(Editor's note: The writer is visiting research fellow at the American Institute for Economic Research in Great Barrington, Mass., and associate professor of economics at Salem College, Winston- Salem, N.C.)

Knight Ridder/Tribune Information Services

Hernando deSoto, a Peruvian economist, 'bottom up approach if implemented global wide in third world countries will make the the West doing business in third world countries an quite expensive and more local to the inhabitants. Cost of goods and services in the Western world will most likely be too expensive even for a clean millionaire and cause a great economic stress load.
This bottom-up approach of Hernando deSoto is a solution not tried except here in Western countries. And we see the success of this approach. Laws and constitutions have been made around property rights. For me though I just see this as 'A' very pragmatic exceptional reasonable solution to poverty and Third world but not 'THE' solution. Black enterprise, stepping outside the media box.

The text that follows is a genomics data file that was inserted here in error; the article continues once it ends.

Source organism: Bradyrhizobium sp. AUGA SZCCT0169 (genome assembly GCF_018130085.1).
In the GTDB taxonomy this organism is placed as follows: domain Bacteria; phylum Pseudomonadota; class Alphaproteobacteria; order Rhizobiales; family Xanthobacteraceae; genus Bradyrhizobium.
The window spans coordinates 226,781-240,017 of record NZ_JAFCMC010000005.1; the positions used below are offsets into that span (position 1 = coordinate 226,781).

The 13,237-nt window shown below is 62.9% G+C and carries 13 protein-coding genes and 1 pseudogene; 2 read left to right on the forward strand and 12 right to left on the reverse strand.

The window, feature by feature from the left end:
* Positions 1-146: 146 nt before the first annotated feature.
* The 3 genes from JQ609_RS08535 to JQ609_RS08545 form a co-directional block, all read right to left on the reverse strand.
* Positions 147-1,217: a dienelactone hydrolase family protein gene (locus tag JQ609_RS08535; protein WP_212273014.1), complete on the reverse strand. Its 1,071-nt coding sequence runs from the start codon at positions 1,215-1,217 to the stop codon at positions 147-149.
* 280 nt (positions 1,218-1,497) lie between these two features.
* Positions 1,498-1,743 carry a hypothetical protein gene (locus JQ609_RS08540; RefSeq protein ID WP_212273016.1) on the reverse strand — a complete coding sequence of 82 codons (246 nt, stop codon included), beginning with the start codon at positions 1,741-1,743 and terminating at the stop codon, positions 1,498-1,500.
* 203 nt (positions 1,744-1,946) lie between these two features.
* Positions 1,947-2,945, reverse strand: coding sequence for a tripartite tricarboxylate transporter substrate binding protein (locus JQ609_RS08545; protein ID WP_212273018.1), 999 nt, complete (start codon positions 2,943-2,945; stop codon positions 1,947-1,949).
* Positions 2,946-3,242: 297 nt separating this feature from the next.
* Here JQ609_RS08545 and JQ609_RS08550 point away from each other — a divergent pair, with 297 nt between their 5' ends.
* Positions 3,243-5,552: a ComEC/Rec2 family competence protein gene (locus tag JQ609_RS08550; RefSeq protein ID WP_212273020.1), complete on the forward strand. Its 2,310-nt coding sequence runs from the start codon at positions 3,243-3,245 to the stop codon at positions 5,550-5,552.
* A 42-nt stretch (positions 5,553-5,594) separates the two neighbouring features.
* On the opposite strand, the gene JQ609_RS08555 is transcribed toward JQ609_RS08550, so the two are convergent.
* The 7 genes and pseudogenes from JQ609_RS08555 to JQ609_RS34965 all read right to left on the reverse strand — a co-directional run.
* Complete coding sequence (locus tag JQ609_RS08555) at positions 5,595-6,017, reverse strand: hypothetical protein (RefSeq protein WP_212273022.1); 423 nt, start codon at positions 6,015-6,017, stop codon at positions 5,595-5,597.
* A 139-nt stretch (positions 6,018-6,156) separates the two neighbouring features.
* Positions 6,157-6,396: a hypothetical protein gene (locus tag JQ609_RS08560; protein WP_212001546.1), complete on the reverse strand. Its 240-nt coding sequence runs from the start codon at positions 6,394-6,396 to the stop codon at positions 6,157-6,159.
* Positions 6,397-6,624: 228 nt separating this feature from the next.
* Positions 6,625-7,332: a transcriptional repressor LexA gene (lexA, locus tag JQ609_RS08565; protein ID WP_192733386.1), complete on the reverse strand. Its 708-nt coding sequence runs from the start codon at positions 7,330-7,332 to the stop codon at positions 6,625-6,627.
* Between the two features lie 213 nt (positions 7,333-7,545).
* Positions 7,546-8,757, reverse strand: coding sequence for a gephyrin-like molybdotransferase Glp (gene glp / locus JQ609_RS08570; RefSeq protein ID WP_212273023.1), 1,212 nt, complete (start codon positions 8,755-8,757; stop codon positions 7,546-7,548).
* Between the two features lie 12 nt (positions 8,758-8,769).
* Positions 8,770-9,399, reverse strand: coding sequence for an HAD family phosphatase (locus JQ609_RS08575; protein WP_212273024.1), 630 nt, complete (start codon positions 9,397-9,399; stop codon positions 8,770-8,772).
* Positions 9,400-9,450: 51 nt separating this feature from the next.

Here is some links on Hernando deSoto.
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IF ONE COULD own trees, and have ownership defended by secure rule of law, people would begin to think about the future of trees, how tall they might grow, and how much shade and wealth they might provide in the future.

If you own the tree then you make those people pay for being in your shade. You must do capitalism right. lol

Yeah spread the stupid imperialist thinking.

I have emailed 2500 economists about the depreciation they ignore. 15 responses so far.

Yeah I had too laugh initially with the shade tree part of the article. But I think Black Enterprise did that to save them some grace of supporting Hernando deSoto ideas outright in their article. But only a capitalist thinks and turn profit off anything they touch. Didn't the story the King Midas golden touch is a European capitalist type of thinking. So this type of thinking isnt rare.